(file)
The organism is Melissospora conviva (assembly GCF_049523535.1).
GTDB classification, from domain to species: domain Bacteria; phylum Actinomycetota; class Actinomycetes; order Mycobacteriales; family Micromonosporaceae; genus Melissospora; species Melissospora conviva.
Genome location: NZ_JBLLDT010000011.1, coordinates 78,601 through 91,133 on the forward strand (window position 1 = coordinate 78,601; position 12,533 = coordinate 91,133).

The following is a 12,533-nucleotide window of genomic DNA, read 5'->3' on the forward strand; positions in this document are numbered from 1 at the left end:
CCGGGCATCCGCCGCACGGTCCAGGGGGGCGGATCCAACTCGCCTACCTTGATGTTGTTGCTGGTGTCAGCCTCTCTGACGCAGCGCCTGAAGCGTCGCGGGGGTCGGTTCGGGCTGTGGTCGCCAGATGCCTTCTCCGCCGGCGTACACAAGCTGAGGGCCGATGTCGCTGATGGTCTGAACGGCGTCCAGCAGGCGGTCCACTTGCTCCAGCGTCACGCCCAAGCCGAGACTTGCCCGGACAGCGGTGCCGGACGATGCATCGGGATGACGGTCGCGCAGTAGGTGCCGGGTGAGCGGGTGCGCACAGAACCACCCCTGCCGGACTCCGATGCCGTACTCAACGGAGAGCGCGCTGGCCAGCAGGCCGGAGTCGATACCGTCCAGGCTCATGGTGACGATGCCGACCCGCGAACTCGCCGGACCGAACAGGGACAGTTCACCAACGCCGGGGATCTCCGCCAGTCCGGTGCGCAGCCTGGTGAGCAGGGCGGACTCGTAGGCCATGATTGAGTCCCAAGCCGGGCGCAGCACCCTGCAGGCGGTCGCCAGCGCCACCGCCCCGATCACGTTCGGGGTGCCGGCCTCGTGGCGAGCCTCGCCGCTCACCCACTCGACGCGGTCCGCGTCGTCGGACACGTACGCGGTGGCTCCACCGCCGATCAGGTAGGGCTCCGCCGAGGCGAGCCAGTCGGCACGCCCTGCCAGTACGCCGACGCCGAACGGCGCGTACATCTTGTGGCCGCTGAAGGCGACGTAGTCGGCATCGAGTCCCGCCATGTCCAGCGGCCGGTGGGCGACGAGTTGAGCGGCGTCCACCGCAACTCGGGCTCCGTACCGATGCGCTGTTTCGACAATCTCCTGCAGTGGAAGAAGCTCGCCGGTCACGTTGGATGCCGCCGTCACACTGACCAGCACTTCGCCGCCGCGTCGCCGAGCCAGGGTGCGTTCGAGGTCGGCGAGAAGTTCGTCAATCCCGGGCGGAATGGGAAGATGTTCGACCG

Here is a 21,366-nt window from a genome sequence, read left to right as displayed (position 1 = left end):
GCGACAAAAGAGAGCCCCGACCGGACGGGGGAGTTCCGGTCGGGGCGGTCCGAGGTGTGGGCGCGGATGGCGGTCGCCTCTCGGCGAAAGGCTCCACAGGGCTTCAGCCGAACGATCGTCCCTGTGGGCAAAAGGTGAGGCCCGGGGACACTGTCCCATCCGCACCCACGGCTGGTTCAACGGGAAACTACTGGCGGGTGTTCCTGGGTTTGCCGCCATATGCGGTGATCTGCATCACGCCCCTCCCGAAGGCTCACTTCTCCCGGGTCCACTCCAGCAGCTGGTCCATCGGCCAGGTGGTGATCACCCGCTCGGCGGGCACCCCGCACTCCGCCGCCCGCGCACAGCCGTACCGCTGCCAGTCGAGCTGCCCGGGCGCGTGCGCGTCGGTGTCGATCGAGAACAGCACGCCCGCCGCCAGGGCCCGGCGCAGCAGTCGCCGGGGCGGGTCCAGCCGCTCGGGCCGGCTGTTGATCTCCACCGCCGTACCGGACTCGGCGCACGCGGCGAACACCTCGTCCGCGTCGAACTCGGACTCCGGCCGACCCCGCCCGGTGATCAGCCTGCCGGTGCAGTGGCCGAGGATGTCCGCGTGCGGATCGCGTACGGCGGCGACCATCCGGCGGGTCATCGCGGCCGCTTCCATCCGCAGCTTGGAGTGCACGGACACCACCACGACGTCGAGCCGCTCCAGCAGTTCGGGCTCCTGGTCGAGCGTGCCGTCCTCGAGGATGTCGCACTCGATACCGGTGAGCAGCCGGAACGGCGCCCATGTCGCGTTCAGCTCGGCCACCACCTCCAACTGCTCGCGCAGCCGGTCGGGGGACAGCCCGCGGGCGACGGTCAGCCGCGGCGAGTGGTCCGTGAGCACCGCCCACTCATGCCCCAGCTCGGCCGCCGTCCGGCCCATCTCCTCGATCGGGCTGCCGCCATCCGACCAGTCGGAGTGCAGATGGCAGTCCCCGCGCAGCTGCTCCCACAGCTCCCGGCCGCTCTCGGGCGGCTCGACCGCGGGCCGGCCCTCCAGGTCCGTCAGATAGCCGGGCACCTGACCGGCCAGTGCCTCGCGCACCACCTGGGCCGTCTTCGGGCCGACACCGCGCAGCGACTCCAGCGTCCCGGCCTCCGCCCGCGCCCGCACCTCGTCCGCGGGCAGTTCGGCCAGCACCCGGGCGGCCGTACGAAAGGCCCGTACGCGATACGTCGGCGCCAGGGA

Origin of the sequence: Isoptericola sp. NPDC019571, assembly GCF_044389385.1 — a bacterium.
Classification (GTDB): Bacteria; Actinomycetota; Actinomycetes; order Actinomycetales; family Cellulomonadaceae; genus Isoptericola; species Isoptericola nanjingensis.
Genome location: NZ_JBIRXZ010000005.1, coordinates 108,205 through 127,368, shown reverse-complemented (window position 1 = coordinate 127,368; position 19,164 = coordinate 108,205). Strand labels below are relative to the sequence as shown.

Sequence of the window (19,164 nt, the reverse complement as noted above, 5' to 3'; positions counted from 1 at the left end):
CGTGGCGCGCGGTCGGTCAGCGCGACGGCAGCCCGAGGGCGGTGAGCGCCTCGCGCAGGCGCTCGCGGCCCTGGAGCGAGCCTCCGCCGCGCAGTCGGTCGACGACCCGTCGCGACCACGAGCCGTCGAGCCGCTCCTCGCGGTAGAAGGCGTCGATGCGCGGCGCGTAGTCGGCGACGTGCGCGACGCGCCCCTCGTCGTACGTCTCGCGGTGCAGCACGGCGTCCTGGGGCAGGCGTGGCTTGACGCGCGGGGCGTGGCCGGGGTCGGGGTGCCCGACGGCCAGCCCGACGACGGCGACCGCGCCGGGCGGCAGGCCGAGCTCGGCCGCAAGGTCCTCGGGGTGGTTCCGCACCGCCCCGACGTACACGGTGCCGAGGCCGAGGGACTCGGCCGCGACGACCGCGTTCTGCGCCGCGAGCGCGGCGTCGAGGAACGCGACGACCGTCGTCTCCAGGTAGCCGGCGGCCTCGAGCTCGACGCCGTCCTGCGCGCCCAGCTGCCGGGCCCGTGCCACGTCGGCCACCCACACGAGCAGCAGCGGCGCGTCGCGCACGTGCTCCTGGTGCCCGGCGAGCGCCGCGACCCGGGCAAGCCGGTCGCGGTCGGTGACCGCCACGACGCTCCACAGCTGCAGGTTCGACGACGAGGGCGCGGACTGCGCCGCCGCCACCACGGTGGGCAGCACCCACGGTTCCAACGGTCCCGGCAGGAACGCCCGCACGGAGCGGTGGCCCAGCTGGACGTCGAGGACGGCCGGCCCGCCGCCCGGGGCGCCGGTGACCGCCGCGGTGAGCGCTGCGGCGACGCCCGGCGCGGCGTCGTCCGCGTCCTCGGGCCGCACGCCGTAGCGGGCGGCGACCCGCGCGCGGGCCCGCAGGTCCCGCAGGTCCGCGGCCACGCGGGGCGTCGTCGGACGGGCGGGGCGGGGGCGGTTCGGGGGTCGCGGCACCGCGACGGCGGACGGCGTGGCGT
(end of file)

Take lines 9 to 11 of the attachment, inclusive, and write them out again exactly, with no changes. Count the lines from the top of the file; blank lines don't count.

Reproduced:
Classification (GTDB): Bacteria; Actinomycetota; Actinomycetes; order Actinomycetales; family Cellulomonadaceae; genus Isoptericola; species Isoptericola nanjingensis.
Genome location: NZ_JBIRXZ010000005.1, coordinates 108,205 through 127,368, shown reverse-complemented (window position 1 = coordinate 127,368; position 19,164 = coordinate 108,205). Strand labels below are relative to the sequence as shown.

Sequence of the window (19,164 nt, the reverse complement as noted above, 5' to 3'; positions counted from 1 at the left end):